The Tradition Characterized

What can we call the tradition? Lately it has most often been called the American experimental tradition, though many composers object to the word "experimental." In New York City and other urban centers it is called "Downtown" music, as opposed to "Uptown" music which is Europe-centered: an accident of Manhattan geography and performance-space politics. I myself prefer to call it simply the American classical tradition - as opposed to the European classical tradition, Indian classical, Japanese classical, or any other.

Why is it important to perceive a tradition at all? To protect each of the composers involved from being seen as technically deficient against the background of a normative European tradition. The American classical tradition makes its own demands, against which recent European composers themselves seem deficient in originality, clarity, and authenticity. It is unfair to criticize a man who's made a delicious omelette for having failed to make a cherry pie instead, and it is necessary to understand the tradition to know what American composers are trying to do and when they've succeeded.

What demands does American classical music make?

Originality, individuality, and authenticity above all. Rhythmic sophistication, too, usually; ever since Cowell and Cage, large-scale structure has tended to rely on rhythm, rather than on harmony as in European music. Text is rarely sung in the conventional European manner, but is instead spoken, sublimated into electronics, intoned in rhythm, crooned in a lighter folk song style, or whatever. The tradition is nearly always marked by an eclectic approach to different cultures and a willingness to import devices from Indian music (Young, Glass, Terry Riley), Javanese (Giteck, Lou Harrison), African (Reich, Rouse), Japanese (Vierk), American Indian (Garland, Kitzke), jazz, and - yes, even European music.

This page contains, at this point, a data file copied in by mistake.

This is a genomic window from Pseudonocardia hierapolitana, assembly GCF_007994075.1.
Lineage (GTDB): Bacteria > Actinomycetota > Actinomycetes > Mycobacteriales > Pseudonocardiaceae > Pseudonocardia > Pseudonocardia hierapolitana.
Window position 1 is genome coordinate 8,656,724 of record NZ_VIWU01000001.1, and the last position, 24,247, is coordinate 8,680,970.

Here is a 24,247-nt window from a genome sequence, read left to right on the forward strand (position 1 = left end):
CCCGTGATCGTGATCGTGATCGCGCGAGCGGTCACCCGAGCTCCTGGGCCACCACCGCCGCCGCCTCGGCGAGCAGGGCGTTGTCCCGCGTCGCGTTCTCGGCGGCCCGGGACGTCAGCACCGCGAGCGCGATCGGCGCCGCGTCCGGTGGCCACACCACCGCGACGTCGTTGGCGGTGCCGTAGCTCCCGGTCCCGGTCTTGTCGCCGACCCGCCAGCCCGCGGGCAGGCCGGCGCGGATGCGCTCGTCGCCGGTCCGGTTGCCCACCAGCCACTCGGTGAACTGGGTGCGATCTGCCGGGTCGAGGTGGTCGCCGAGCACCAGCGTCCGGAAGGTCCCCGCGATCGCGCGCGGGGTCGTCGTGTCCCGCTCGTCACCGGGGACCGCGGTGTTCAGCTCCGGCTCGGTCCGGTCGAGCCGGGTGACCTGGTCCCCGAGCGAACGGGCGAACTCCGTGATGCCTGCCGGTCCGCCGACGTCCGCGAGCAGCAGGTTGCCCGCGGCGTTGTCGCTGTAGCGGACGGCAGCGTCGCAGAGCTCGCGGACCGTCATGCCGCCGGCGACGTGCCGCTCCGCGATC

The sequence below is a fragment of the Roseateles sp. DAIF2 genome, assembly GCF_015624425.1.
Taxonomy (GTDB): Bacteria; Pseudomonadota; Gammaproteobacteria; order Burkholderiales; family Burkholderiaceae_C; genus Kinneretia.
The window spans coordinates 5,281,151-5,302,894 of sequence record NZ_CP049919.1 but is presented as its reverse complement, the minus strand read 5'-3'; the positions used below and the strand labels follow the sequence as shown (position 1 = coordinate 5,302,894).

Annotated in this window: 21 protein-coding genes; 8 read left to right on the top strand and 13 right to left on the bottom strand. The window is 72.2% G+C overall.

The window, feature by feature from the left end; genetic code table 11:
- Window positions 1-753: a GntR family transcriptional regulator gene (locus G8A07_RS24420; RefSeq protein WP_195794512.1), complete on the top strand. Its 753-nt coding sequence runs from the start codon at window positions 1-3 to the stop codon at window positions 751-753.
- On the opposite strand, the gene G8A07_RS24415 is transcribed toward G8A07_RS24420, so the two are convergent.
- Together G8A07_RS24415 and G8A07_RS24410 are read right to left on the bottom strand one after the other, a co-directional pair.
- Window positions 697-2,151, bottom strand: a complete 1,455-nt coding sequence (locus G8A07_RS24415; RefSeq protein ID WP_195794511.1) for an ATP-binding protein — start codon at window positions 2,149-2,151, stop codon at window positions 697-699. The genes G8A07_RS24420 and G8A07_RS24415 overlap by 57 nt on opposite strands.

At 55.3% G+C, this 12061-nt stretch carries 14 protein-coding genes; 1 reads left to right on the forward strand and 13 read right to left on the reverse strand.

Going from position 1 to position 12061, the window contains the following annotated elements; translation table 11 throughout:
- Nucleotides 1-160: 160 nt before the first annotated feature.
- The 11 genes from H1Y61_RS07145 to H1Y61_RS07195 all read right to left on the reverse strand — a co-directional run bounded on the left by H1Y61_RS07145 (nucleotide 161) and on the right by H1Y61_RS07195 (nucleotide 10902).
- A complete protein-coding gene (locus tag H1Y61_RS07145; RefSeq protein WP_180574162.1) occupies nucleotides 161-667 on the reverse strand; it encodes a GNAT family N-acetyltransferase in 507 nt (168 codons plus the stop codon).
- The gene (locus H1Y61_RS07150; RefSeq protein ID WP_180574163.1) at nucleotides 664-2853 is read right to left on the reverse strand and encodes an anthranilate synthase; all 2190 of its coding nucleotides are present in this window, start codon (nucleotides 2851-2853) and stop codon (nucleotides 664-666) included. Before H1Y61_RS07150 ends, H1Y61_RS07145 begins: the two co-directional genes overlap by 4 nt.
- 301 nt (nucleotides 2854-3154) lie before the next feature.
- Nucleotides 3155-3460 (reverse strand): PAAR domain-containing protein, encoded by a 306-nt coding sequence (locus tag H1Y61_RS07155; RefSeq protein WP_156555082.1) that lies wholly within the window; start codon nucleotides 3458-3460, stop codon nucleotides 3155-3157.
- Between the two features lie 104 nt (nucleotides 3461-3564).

Americans, having first come to this continent in rejection of Europe's social structures, turned to nature in their novels and paintings, and continue to do so in their music. For many, many composers, a return to nature means taking acoustics and particularly the harmonic series as source material. A significant number of the seminal American composers have staked their artistic claims on some constructed paradigm of "naturalness": Cage's randomness, Oliveros's breathing, Reich's natural processes, Partch's natural scale, Branca's rock vernacular stripped down to its basic strum. Most natural of all: banging on the piano keyboard, so beloved of Ives, Cowell, Young, Garland.

If it is difficult to find the common thread among all these musics, it is because the American classical tradition gives rise to tremendous individuality, which is both its glory and its curse - curse, because audiences and critics have trouble finding tradition in a repertoire whose examples are so remarkably different from each other. Partch's music sounds nothing like Cage's, nor Feldman's like Nancarrow's, nor Ashley's like Branca's. The gulf that separates Chopin from Wagner is dwarfed by America's musical panorama. Yet what else would you expect from a culture that so deifies individualism? Why would a classical music tradition grow in America that did not reflect the people's most basic values?

Most troubling of all, now that the American classical tradition is here, in all its multigenerational maturity and multidimensional splendour, and has already shown itself capable of having an impact on other musics of the world - why has its existence been so difficult to accept?

July, 2000

Copyright 2000 by Kyle Gann